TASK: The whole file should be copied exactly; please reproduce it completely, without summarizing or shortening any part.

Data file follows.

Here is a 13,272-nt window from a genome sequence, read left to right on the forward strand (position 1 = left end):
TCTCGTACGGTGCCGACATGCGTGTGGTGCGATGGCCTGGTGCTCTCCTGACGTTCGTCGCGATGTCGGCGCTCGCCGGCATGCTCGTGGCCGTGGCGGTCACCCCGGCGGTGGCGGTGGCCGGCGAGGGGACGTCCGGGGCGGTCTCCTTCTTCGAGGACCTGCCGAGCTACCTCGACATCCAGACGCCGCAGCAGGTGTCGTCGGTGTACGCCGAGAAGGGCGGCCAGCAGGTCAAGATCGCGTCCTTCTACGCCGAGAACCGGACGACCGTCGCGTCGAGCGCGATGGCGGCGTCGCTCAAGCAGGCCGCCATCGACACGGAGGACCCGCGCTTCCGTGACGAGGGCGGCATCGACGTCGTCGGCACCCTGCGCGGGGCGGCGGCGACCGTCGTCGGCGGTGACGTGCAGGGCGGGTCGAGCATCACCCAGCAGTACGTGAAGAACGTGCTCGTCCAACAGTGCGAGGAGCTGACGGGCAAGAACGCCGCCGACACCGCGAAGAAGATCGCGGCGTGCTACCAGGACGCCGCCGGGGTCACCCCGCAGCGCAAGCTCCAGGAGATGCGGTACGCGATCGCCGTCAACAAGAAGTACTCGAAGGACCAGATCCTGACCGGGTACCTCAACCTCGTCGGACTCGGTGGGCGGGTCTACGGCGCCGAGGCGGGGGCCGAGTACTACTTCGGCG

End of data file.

Here is a 13,272-nt window from a genome sequence, read left to right on the forward strand (position 1 = left end):
TCTCGTACGGTGCCGACATGCGTGTGGTGCGATGGCCTGGTGCTCTCCTGACGTTCGTCGCGATGTCGGCGCTCGCCGGCATGCTCGTGGCCGTGGCGGTCACCCCGGCGGTGGCGGTGGCCGGCGAGGGGACGTCCGGGGCGGTCTCCTTCTTCGAGGACCTGCCGAGCTACCTCGACATCCAGACGCCGCAGCAGGTGTCGTCGGTGTACGCCGAGAAGGGCGGCCAGCAGGTCAAGATCGCGTCCTTCTACGCCGAGAACCGGACGACCGTCGCGTCGAGCGCGATGGCGGCGTCGCTCAAGCAGGCCGCCATCGACACGGAGGACCCGCGCTTCCGTGACGAGGGCGGCATCGACGTCGTCGGCACCCTGCGCGGGGCGGCGGCGACCGTCGTCGGCGGTGACGTGCAGGGCGGGTCGAGCATCACCCAGCAGTACGTGAAGAACGTGCTCGTCCAACAGTGCGAGGAGCTGACGGGCAAGAACGCCGCCGACACCGCGAAGAAGATCGCGGCGTGCTACCAGGACGCCGCCGGGGTCACCCCGCAGCGCAAGCTCCAGGAGATGCGGTACGCGATCGCCGTCAACAAGAAGTACTCGAAGGACCAGATCCTGACCGGGTACCTCAACCTCGTCGGACTCGGTGGGCGGGTCTACGGCGCCGAGGCGGGGGCCGAGTACTACTTCGGCG